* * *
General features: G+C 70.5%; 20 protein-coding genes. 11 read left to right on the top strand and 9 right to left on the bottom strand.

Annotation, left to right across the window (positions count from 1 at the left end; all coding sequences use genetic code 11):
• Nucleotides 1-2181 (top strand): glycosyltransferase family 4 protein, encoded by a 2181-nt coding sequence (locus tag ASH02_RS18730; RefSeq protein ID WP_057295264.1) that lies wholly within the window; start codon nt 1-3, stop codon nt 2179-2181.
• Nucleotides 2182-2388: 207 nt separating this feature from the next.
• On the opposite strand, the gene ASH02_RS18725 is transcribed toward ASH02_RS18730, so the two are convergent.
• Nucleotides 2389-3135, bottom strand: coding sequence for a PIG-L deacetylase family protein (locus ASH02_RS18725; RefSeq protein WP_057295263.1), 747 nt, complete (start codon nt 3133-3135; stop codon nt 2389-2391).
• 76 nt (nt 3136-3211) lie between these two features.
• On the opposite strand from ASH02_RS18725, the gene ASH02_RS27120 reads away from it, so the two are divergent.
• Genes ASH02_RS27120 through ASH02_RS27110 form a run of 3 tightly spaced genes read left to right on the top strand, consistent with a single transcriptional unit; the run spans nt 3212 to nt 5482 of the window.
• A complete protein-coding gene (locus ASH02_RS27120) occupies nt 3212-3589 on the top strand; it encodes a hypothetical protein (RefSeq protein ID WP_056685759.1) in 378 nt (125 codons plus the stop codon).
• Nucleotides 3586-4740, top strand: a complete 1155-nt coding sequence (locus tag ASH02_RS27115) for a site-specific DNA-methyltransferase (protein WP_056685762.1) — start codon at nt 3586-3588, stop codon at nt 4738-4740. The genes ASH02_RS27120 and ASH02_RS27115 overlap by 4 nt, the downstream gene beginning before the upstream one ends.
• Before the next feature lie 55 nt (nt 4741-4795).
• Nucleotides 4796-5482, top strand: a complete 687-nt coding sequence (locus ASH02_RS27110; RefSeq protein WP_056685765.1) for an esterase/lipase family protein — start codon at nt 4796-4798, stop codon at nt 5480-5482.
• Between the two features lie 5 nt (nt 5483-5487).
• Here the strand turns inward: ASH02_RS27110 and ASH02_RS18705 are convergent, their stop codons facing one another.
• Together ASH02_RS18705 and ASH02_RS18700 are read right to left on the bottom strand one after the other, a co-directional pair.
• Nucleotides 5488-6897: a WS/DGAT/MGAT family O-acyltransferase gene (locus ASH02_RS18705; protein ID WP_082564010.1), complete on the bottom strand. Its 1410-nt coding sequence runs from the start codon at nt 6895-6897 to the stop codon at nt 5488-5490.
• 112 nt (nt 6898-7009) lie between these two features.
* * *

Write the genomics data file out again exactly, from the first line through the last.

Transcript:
General features: G+C 70.5%; 20 protein-coding genes. 11 read left to right on the top strand and 9 right to left on the bottom strand.

Annotation, left to right across the window (positions count from 1 at the left end; all coding sequences use genetic code 11):
• Nucleotides 1-2181 (top strand): glycosyltransferase family 4 protein, encoded by a 2181-nt coding sequence (locus tag ASH02_RS18730; RefSeq protein ID WP_057295264.1) that lies wholly within the window; start codon nt 1-3, stop codon nt 2179-2181.
• Nucleotides 2182-2388: 207 nt separating this feature from the next.
• On the opposite strand, the gene ASH02_RS18725 is transcribed toward ASH02_RS18730, so the two are convergent.
• Nucleotides 2389-3135, bottom strand: coding sequence for a PIG-L deacetylase family protein (locus ASH02_RS18725; RefSeq protein WP_057295263.1), 747 nt, complete (start codon nt 3133-3135; stop codon nt 2389-2391).
• 76 nt (nt 3136-3211) lie between these two features.
• On the opposite strand from ASH02_RS18725, the gene ASH02_RS27120 reads away from it, so the two are divergent.
• Genes ASH02_RS27120 through ASH02_RS27110 form a run of 3 tightly spaced genes read left to right on the top strand, consistent with a single transcriptional unit; the run spans nt 3212 to nt 5482 of the window.
• A complete protein-coding gene (locus ASH02_RS27120) occupies nt 3212-3589 on the top strand; it encodes a hypothetical protein (RefSeq protein ID WP_056685759.1) in 378 nt (125 codons plus the stop codon).
• Nucleotides 3586-4740, top strand: a complete 1155-nt coding sequence (locus tag ASH02_RS27115) for a site-specific DNA-methyltransferase (protein WP_056685762.1) — start codon at nt 3586-3588, stop codon at nt 4738-4740. The genes ASH02_RS27120 and ASH02_RS27115 overlap by 4 nt, the downstream gene beginning before the upstream one ends.
• Before the next feature lie 55 nt (nt 4741-4795).
• Nucleotides 4796-5482, top strand: a complete 687-nt coding sequence (locus ASH02_RS27110; RefSeq protein WP_056685765.1) for an esterase/lipase family protein — start codon at nt 4796-4798, stop codon at nt 5480-5482.
• Between the two features lie 5 nt (nt 5483-5487).
• Here the strand turns inward: ASH02_RS27110 and ASH02_RS18705 are convergent, their stop codons facing one another.
• Together ASH02_RS18705 and ASH02_RS18700 are read right to left on the bottom strand one after the other, a co-directional pair.
• Nucleotides 5488-6897: a WS/DGAT/MGAT family O-acyltransferase gene (locus ASH02_RS18705; protein ID WP_082564010.1), complete on the bottom strand. Its 1410-nt coding sequence runs from the start codon at nt 6895-6897 to the stop codon at nt 5488-5490.
• 112 nt (nt 6898-7009) lie between these two features.